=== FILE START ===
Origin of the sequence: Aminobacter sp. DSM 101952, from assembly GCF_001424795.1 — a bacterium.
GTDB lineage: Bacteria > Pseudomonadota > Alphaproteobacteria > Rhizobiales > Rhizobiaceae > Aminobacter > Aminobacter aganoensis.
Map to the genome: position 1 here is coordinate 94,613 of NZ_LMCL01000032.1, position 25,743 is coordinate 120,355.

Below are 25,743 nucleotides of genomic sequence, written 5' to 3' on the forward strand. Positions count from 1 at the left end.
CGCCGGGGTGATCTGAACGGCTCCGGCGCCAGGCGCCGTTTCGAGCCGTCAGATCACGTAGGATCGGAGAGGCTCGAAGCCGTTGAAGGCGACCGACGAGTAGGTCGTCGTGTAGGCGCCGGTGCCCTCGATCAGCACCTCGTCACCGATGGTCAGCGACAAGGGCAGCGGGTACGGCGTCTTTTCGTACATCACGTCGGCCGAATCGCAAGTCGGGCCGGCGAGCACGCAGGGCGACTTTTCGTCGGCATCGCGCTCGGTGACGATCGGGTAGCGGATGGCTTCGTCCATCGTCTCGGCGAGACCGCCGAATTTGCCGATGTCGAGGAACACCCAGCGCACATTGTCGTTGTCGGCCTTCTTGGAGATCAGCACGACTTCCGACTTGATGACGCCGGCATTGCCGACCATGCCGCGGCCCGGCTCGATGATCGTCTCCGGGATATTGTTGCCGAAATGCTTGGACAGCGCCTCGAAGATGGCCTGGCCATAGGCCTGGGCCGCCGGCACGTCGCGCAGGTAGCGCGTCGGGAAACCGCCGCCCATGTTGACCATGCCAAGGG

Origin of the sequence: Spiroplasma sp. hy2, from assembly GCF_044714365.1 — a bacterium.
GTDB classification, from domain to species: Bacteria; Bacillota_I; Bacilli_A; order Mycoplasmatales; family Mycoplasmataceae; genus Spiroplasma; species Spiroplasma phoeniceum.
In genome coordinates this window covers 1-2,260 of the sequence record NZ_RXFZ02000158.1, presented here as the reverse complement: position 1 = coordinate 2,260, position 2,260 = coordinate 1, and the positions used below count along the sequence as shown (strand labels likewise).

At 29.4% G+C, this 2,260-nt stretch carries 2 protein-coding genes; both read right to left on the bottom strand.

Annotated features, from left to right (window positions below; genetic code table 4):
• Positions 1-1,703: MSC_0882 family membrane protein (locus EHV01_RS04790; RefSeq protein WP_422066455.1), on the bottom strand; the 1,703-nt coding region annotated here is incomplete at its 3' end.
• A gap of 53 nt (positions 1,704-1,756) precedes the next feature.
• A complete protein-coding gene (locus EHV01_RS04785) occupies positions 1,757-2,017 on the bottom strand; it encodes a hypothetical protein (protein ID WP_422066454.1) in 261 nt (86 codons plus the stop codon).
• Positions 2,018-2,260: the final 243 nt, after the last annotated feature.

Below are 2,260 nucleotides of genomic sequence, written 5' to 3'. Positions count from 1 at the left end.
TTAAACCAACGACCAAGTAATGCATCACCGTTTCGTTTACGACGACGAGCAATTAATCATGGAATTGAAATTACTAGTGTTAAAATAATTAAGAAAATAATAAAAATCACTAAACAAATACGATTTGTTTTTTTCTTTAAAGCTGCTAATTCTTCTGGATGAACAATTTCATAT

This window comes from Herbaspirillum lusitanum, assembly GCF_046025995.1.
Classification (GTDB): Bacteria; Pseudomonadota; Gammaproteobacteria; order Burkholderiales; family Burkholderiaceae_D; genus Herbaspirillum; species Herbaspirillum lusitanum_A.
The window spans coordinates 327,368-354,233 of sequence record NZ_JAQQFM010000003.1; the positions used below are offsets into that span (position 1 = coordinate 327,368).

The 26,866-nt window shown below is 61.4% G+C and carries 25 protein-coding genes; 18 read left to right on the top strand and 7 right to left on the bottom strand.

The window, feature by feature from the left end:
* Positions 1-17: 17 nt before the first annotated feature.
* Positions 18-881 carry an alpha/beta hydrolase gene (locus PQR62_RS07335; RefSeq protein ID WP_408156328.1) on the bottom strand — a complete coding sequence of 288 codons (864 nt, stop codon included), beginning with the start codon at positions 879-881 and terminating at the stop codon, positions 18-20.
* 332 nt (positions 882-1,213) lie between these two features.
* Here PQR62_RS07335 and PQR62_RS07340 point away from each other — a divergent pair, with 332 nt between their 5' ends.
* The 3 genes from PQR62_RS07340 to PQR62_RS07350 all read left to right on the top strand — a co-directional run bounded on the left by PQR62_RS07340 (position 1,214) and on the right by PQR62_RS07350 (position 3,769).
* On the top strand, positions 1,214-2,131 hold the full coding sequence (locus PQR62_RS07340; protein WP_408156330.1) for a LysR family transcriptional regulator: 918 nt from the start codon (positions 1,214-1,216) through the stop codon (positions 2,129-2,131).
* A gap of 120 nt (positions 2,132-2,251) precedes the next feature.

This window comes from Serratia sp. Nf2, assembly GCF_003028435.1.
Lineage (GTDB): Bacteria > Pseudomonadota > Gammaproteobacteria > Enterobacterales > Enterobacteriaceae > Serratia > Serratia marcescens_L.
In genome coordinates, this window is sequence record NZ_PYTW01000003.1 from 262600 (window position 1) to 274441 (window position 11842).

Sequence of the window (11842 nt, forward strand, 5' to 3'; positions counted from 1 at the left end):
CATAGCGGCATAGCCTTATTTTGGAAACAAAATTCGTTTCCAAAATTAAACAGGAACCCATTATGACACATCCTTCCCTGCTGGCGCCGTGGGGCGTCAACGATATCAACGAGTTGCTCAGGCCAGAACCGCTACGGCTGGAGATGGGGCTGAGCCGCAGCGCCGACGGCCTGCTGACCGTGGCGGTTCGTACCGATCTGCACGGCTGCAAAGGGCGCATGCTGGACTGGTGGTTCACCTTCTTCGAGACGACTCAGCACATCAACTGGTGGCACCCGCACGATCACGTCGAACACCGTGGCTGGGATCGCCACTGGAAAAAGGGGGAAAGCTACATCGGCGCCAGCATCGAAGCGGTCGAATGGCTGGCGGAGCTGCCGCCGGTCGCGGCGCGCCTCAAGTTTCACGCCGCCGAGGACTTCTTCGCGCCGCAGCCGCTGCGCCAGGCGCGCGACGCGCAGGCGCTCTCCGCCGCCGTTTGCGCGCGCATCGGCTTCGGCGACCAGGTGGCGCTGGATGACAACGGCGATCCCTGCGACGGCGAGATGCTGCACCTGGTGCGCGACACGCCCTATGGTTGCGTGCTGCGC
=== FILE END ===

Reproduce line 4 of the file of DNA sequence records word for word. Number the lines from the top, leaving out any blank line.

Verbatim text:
Below are 25,743 nucleotides of genomic sequence, written 5' to 3' on the forward strand. Positions count from 1 at the left end.